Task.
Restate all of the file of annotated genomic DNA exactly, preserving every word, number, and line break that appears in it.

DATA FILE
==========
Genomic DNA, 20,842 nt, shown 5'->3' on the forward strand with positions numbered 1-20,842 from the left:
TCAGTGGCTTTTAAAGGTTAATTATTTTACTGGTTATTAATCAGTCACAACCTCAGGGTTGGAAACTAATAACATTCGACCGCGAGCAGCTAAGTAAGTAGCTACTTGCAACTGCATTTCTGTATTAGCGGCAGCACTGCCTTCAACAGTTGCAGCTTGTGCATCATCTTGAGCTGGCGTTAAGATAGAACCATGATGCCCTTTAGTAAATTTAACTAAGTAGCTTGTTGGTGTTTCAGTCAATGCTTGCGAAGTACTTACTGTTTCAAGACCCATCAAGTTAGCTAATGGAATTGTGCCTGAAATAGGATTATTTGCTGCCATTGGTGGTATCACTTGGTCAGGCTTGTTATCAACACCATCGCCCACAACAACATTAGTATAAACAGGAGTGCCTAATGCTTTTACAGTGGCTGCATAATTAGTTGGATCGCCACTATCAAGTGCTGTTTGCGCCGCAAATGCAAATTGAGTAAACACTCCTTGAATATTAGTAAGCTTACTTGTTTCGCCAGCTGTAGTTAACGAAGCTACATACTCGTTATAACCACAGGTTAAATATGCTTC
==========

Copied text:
Genomic DNA, 20,842 nt, shown 5'->3' on the forward strand with positions numbered 1-20,842 from the left:
TCAGTGGCTTTTAAAGGTTAATTATTTTACTGGTTATTAATCAGTCACAACCTCAGGGTTGGAAACTAATAACATTCGACCGCGAGCAGCTAAGTAAGTAGCTACTTGCAACTGCATTTCTGTATTAGCGGCAGCACTGCCTTCAACAGTTGCAGCTTGTGCATCATCTTGAGCTGGCGTTAAGATAGAACCATGATGCCCTTTAGTAAATTTAACTAAGTAGCTTGTTGGTGTTTCAGTCAATGCTTGCGAAGTACTTACTGTTTCAAGACCCATCAAGTTAGCTAATGGAATTGTGCCTGAAATAGGATTATTTGCTGCCATTGGTGGTATCACTTGGTCAGGCTTGTTATCAACACCATCGCCCACAACAACATTAGTATAAACAGGAGTGCCTAATGCTTTTACAGTGGCTGCATAATTAGTTGGATCGCCACTATCAAGTGCTGTTTGCGCCGCAAATGCAAATTGAGTAAACACTCCTTGAATATTAGTAAGCTTACTTGTTTCGCCAGCTGTAGTTAACGAAGCTACATACTCGTTATAACCACAGGTTAAATATGCTTC